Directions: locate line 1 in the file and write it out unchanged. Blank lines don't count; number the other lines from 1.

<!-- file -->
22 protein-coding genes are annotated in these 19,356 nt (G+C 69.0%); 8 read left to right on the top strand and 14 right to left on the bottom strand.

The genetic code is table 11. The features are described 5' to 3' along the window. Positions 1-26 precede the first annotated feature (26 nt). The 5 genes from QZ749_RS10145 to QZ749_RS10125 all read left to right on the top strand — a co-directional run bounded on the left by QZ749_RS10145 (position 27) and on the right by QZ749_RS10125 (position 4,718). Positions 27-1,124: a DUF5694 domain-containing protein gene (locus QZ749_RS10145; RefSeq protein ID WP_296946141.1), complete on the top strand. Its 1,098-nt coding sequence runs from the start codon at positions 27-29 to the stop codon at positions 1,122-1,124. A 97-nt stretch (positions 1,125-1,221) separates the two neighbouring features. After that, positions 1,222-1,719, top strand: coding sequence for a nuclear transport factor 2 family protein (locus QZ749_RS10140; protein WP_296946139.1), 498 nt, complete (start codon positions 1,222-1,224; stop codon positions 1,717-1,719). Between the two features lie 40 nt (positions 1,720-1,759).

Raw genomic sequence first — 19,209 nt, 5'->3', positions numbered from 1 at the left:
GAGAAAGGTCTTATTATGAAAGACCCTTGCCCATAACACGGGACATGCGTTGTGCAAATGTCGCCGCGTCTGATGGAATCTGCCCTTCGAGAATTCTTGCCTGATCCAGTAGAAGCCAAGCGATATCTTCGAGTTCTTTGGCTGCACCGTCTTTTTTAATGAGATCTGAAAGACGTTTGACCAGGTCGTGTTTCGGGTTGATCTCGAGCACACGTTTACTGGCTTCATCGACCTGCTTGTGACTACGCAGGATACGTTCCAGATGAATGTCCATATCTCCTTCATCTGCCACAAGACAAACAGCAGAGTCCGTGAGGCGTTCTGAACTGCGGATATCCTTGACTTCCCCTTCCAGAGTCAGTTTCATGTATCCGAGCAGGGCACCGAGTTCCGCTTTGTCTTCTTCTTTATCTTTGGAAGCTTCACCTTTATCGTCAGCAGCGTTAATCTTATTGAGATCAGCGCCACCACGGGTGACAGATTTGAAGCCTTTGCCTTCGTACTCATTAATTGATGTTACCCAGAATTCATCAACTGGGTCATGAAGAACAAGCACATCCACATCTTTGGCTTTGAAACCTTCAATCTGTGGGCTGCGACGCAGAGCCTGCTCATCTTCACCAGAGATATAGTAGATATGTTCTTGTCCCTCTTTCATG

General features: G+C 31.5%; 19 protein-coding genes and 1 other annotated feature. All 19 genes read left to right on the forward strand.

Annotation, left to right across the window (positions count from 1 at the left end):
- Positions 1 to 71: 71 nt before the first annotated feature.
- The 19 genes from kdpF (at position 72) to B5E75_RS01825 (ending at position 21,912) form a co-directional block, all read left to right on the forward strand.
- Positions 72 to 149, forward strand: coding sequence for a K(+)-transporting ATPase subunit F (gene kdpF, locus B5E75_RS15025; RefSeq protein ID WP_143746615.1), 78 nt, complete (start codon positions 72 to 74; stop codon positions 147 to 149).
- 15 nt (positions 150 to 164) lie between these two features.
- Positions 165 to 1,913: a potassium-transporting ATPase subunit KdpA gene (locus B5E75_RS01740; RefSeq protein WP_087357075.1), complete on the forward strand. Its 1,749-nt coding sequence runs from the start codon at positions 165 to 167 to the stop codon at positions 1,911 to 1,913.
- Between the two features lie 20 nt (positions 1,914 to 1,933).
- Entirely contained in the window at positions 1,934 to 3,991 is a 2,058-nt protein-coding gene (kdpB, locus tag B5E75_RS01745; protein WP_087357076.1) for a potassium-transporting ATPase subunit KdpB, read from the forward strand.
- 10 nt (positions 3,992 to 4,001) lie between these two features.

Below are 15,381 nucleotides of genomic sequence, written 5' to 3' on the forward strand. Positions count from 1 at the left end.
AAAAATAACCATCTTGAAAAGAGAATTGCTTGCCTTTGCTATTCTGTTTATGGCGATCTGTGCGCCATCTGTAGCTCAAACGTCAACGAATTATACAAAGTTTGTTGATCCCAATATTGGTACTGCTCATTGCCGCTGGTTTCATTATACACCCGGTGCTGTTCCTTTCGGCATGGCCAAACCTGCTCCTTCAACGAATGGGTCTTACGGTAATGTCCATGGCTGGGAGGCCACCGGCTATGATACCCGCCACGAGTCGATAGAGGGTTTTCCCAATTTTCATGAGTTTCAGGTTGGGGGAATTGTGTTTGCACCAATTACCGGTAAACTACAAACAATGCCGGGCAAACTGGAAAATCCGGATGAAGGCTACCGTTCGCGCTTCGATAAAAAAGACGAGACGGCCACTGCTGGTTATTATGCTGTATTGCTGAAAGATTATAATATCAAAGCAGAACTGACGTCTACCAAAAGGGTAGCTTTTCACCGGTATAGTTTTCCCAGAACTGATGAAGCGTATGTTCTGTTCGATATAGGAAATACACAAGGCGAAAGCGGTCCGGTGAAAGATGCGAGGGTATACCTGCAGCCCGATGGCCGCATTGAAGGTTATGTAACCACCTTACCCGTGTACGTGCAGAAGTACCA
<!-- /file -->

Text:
22 protein-coding genes are annotated in these 19,356 nt (G+C 69.0%); 8 read left to right on the top strand and 14 right to left on the bottom strand.